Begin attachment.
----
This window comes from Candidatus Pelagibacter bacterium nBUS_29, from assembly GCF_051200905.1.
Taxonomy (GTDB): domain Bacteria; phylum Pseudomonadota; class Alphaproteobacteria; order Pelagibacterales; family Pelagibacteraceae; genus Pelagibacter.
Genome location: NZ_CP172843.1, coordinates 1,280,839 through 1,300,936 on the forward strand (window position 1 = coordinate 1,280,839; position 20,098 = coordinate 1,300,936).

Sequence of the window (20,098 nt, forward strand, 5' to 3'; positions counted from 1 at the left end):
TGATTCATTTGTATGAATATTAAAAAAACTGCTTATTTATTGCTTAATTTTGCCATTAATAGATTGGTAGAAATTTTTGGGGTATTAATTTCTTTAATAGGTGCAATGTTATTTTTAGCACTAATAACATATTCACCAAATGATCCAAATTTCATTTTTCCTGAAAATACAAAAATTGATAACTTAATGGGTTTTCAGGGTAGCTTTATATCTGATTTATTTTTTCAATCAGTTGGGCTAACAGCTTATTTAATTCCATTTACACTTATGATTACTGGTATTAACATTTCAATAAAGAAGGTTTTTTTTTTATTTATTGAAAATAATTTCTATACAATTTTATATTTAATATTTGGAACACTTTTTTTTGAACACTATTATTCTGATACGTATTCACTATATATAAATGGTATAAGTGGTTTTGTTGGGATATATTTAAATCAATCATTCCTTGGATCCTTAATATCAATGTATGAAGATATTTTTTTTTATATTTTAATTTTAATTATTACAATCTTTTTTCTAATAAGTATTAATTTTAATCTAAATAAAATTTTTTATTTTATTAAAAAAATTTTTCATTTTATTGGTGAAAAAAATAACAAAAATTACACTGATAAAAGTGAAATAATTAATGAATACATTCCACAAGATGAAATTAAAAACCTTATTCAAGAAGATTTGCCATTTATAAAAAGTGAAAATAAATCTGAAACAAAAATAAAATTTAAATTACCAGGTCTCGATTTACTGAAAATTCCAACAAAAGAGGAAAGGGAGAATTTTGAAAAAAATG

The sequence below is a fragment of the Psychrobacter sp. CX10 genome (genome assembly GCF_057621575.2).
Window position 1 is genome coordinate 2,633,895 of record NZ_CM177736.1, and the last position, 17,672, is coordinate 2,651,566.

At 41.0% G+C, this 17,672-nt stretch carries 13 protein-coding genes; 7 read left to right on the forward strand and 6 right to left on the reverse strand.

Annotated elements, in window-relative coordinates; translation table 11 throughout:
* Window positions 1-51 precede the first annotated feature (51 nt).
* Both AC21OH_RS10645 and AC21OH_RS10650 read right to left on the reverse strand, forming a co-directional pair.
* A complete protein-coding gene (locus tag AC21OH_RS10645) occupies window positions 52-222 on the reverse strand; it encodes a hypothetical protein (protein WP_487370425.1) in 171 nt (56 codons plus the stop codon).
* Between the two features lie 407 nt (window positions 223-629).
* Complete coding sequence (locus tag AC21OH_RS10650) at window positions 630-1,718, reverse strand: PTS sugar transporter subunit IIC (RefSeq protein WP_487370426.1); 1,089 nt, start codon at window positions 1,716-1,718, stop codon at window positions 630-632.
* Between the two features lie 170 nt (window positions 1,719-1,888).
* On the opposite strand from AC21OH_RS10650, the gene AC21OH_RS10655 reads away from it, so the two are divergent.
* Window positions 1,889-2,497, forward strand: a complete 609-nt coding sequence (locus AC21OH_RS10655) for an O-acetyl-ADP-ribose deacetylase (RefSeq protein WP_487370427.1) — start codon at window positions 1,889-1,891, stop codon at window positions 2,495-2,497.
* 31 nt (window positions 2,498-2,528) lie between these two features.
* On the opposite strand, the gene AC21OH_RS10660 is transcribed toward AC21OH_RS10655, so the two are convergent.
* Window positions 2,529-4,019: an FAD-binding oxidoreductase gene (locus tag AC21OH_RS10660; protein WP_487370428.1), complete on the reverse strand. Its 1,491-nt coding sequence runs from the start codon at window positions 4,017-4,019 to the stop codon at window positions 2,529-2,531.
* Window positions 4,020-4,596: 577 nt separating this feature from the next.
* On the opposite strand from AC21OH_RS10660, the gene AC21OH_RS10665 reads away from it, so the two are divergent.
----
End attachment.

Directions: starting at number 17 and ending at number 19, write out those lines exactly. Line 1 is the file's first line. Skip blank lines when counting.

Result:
* Window positions 1,889-2,497, forward strand: a complete 609-nt coding sequence (locus AC21OH_RS10655) for an O-acetyl-ADP-ribose deacetylase (RefSeq protein WP_487370427.1) — start codon at window positions 1,889-1,891, stop codon at window positions 2,495-2,497.
* 31 nt (window positions 2,498-2,528) lie between these two features.
* On the opposite strand, the gene AC21OH_RS10660 is transcribed toward AC21OH_RS10655, so the two are convergent.